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    Monday, July 21, 2008

    Reuters - New iPhone music to users' ears

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    New iPhone music to users' ears

    Monday, Jul 21, 2008 3:45PM UTC

    By Antony Bruno

    DENVER (Billboard) - When it was unveiled in June, Apple's new iPhone didn't appear to offer anything new for music fans. But thanks to the subsequent launch of the App Store on iTunes, iPhone users can download a host of applications to add new functions to the device. Many of them are music-oriented and all are made specifically for the iPhone.

    The weekend after the new iPhone's release, more than 10 million applications were downloaded through the App Store. Some are free, some carry a fee, and most also work on the Wi-Fi-compatible iPod Touch.

    Here are some of the more notable music apps available. All are free, unless otherwise noted.


    The personalized Internet radio service created an app for the iPhone that allows Pandora users to access and stream all their stations, as well as create new ones. It quickly became the third-most-popular free download in the App Store's first week.


    This app lets users stream any AOL or CBS Radio stations via the iPhone's Wi-Fi connection. CBS stations can also be streamed over the wireless network connection on new models, and the company plans to add wireless-network support for AOL Radio streams soon.


    The streaming music site offers an app that provides access to the same catalog of full-song streaming as the Web-based version of the service, as well as links to purchase tracks on iTunes via a Wi-Fi connection, the ability to share songs with other users and access to artist info like bios, upcoming events, etc.


    A pioneer in the music ID market, Shazam allows users to learn the title and artist of virtually any song by simply holding up the iPhone's microphone to a music source. Users can tag songs they like to a saved list of favorites, buy them straight from iTunes, find related music videos on YouTube and send track details to friends.


    This music discovery engine lets fans find songs by singing or humming a few bars, saying or typing the name of a song or artist, or playing a recording through the iPhone's microphone. Once a song is identified, the app allows users to buy it on iTunes, watch the song's video on YouTube or view an artist's bio, photos or other related info.


    This $9.99 app generated a lot of excitement when demonstrated at a recent Apple conference. Users can create their own music using virtual instruments on the iPhone's touch screen, such as guitar strings and piano keys. Final tracks can be mixed and saved for later playback.


    InTuna ($4.99) and GuitarToolkit ($9.99) turn the iPhone into a guitar tuner, using the device's built-in microphone to recognize chords and notes. GuitarToolkit includes a metronome function.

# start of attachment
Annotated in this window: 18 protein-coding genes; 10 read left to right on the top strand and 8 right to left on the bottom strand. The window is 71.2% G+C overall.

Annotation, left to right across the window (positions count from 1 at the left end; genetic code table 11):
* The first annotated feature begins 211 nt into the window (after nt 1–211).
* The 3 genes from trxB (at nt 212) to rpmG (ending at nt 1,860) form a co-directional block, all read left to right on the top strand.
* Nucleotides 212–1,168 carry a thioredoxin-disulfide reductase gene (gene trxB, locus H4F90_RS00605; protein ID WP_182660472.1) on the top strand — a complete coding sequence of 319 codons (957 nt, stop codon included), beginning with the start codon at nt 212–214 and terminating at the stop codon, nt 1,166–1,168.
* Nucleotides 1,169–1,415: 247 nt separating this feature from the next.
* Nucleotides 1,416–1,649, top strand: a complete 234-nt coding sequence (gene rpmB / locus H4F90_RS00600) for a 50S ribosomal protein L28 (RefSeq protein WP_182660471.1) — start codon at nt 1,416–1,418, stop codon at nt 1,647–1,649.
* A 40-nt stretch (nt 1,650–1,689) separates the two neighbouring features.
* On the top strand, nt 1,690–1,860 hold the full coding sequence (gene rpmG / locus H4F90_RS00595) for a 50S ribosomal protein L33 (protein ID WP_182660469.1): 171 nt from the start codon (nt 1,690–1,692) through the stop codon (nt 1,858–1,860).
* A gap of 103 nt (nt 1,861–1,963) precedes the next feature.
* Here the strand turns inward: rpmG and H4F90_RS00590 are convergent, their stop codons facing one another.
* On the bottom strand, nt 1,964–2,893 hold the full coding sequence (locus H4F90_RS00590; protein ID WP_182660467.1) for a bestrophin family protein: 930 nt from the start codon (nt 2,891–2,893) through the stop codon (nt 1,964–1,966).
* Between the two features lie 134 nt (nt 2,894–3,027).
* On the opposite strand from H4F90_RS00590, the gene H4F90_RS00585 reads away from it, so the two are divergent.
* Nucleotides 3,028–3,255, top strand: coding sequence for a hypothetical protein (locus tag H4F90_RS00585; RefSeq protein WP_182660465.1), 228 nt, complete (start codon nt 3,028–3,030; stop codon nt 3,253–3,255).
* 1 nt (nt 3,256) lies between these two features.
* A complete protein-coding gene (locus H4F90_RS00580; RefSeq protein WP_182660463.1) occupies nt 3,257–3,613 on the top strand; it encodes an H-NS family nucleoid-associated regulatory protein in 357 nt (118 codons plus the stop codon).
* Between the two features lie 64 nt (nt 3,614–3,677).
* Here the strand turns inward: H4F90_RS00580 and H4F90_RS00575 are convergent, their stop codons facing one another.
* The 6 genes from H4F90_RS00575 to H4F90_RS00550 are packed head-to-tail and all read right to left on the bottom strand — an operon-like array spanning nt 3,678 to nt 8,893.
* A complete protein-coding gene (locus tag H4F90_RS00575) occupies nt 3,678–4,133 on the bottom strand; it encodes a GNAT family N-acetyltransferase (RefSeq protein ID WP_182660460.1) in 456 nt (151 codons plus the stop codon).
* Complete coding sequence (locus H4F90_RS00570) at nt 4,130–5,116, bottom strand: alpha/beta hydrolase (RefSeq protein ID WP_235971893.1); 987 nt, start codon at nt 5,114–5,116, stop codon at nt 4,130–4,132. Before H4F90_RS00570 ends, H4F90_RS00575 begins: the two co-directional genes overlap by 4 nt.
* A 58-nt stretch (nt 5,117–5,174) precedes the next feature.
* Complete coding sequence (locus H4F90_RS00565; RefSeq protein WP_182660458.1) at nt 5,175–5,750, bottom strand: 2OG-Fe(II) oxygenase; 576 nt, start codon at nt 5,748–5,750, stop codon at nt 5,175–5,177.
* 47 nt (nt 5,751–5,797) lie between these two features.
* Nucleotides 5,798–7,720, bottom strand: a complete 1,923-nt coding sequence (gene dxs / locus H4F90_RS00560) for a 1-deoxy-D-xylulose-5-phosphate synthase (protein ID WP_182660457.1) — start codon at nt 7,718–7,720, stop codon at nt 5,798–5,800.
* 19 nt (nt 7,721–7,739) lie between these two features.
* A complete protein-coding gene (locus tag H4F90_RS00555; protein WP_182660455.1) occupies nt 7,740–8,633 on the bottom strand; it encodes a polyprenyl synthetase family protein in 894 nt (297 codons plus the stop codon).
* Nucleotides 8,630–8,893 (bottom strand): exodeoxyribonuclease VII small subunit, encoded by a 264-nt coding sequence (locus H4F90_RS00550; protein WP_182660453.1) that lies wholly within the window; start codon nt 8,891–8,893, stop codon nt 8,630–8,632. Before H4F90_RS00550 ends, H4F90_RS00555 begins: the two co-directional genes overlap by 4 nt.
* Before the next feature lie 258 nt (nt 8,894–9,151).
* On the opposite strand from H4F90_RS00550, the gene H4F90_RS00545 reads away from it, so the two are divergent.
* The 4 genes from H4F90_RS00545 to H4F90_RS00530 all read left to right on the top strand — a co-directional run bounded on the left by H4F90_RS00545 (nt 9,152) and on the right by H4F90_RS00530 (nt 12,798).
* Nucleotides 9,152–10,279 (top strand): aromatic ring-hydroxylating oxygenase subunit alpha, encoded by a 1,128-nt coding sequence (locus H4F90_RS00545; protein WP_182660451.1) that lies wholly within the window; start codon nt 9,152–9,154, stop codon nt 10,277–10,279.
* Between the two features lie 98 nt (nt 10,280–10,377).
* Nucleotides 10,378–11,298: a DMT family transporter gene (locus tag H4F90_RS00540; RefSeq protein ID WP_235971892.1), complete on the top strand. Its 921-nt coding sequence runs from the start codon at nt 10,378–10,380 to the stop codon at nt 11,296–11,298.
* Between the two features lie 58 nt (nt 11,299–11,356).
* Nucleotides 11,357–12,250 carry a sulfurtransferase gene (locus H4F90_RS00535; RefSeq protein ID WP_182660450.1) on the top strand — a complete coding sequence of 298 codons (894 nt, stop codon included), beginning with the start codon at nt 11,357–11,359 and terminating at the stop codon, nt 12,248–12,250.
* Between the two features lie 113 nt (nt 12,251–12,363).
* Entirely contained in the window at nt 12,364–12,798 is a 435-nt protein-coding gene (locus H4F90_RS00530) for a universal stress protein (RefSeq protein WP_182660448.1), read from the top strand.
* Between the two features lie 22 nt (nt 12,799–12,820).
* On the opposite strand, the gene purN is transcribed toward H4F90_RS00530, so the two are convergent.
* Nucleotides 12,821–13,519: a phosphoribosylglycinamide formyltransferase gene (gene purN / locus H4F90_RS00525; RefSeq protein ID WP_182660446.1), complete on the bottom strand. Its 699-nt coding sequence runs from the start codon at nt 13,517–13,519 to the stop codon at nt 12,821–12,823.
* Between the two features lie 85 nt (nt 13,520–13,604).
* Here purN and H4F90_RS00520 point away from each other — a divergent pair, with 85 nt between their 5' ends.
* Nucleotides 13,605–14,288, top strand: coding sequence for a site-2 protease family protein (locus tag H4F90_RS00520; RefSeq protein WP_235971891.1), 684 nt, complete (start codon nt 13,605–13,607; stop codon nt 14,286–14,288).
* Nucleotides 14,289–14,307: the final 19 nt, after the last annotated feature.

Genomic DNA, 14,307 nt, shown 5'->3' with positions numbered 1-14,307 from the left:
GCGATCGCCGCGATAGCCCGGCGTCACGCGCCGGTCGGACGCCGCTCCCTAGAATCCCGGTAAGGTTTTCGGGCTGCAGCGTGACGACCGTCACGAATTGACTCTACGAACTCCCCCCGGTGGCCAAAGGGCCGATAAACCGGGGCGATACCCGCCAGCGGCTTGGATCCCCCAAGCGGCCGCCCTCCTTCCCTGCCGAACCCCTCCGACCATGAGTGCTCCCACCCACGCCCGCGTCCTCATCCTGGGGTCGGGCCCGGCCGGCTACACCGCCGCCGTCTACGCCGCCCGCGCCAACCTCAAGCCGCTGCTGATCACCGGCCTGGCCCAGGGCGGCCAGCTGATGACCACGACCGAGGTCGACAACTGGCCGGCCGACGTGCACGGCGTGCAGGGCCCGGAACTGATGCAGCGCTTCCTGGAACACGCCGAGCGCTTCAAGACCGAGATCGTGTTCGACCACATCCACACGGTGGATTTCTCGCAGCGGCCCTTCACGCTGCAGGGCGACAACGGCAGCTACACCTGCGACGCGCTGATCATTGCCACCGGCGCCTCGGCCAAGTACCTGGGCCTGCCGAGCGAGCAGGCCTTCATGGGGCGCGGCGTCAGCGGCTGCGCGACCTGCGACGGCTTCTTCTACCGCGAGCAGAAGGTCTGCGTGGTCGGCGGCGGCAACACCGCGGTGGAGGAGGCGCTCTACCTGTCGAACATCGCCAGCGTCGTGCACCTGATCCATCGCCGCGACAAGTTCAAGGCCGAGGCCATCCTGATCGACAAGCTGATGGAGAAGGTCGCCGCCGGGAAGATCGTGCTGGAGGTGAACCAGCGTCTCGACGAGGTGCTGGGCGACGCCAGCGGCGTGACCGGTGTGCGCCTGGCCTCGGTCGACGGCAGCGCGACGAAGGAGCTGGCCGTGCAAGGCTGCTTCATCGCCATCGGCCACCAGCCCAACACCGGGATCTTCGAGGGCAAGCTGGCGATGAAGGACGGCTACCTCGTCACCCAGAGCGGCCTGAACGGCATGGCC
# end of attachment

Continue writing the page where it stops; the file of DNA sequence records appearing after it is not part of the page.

A sort of "Guitar Hero" for the iPhone. Players must tap keys or shake the device in one direction or another to the rhythm of the playing song.


    Getty Images has been making its catalog of celebrity photos available to the public through its Web site. Under the Jamd banner, Getty has created an app to enable iPhone users to browse and buy celebrity photos on the device.


    Reuters - Investors eye health of Apple's Steve Jobs: report

    This article was sent to you from, who uses Reuters Mobile Site to get news and information on the go. To access Reuters on your mobile phone, go to:

    Investors eye health of Apple's Steve Jobs: report

    Monday, Jul 21, 2008 3:28PM UTC

    BANGALORE (Reuters) - Industry and investor concerns about the health of Apple Inc's <AAPL.O> Chief Executive Steve Jobs have not dimmed more than a month after he appeared dramatically thinner at the firm's annual developers' conference, The New York Post said on Monday.

    While blogs and industry watchers had wondered whether 53-year-old Jobs was suffering complications from, or a reappearance of, the pancreatic cancer cured by surgery nearly four years ago, Apple had said he was fighting a "common bug" and was taking antibiotics.

    Part of the reason for the concern over Jobs' health is that Apple has no succession plan in place, the paper said.

    Hedge fund investors of Apple, which is scheduled to report results on Monday, are very worried, a Wall Street source who has spoken with some of the company's stakeholders told The Post.

    Multiple sources, who have met with Jobs in the weeks surrounding the introduction of the iPhone 3G on July 11, said they came away troubled by his thin appearance, the newspaper said on its website.

    Apple has a history of dragging its heels when it comes to admitting that Jobs is sick. His October 2003 cancer diagnosis wasn't disclosed until after the removal of a pancreatic tumor, the Post pointed out.

    Recent reports have suggested that the company had known about Jobs' condition for nine months prior to the public announcement, the paper said.

    Apple could not be immediately reached for comment.

    (Reporting by Dhanya Skariachan in Bangalore, editing by Gerald E. McCormick)

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